Research within the Department of Biomedical Sciences explores the fundamental causes of many diseases and medical conditions. These include the molecular and cellular processes that lead to cancer, the mechanisms involved in neurodegenerative diseases, cardiovascular conditions, and the function and dysfunction of the central and peripheral nervous systems. For more information >>
Department of Clinical Medicine
The Department of Clinical Medicine’s research addresses questions of clinical importance in the delivery of better clinical care. These efforts include innovative treatments for aneurysms and arteriovenous malformations, better therapies for glaucoma, novel orthopaedic surgical procedures and minimally invasive surgery for cancers, and targeted therapies and personalised cancer medicine. For more information >>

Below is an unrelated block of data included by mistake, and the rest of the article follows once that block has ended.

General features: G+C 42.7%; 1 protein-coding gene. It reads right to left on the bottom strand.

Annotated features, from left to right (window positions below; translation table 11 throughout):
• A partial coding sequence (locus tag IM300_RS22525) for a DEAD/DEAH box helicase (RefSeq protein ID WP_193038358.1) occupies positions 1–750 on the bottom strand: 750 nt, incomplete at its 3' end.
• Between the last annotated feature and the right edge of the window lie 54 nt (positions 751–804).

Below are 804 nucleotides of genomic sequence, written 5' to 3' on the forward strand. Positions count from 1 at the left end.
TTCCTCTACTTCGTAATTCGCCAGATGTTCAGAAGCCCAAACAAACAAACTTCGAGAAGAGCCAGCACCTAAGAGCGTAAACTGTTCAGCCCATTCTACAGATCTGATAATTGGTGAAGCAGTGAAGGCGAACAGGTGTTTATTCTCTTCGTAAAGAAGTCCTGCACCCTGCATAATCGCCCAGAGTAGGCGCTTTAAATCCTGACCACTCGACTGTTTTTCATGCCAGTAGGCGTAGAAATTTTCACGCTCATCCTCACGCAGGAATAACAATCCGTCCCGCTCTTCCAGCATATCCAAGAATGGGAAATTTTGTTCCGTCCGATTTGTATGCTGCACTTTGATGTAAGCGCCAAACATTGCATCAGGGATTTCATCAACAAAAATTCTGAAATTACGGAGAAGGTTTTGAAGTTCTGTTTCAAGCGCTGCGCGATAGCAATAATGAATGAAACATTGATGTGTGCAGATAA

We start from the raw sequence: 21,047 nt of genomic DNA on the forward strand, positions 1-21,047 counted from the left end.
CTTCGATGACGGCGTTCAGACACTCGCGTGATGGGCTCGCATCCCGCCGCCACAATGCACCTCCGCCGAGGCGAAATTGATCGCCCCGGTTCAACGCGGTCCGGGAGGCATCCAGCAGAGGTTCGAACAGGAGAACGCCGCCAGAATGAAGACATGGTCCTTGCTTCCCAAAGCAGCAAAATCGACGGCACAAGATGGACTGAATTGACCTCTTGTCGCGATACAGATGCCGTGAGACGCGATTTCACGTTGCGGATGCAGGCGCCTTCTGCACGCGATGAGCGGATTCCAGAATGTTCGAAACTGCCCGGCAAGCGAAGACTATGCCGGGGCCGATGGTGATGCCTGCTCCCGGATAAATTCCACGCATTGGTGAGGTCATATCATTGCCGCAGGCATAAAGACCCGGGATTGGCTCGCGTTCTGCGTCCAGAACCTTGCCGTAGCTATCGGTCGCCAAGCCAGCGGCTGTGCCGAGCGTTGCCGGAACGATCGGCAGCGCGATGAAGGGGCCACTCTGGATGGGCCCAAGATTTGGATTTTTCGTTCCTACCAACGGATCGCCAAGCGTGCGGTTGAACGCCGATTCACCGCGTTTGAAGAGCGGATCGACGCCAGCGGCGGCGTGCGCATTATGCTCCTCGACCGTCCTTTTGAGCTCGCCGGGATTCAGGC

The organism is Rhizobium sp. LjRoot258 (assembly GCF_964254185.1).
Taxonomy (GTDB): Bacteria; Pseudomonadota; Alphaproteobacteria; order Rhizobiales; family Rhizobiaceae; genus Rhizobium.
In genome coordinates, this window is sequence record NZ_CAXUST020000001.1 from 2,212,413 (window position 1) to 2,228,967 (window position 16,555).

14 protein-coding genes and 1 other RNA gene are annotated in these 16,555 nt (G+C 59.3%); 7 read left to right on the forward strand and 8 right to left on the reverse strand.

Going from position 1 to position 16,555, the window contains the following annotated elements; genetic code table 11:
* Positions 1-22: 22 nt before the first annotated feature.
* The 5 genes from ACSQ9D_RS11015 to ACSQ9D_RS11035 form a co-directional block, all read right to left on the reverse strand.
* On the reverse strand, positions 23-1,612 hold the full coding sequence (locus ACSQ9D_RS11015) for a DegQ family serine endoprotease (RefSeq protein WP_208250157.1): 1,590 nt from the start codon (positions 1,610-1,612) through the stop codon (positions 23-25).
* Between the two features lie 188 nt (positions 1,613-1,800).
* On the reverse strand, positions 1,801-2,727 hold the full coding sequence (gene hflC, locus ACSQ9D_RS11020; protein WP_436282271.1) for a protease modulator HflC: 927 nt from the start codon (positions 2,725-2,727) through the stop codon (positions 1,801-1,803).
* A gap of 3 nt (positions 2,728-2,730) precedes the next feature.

Department of Health Professions
The Department of Health Professions is primarily engaged in research in physiotherapy. Of course, the common threads to the department’s research are movement and pain, but these elements are addressed in different ways through research on neck and lower back pain, post-operative surgical pain and the neurological basis of pain, recovery after stroke, and increasing the physical mobility of patients. For more information >>
Department of Health Systems and Populations
The newest of our departments, the Department of Health Systems and Populations is building research programs around public health. We consider all of the factors that can influence the health of populations – including biological factors, social factors, cultural factors, political factors and economic factors. For more information >>
Meet our research staff
Particular areas of research excellence in the Faculty of Medicine and Health Sciences include cancer, neurosciences, cardiovascular disease and innovations in healthcare systems. Learn more about our key research staff and current research >>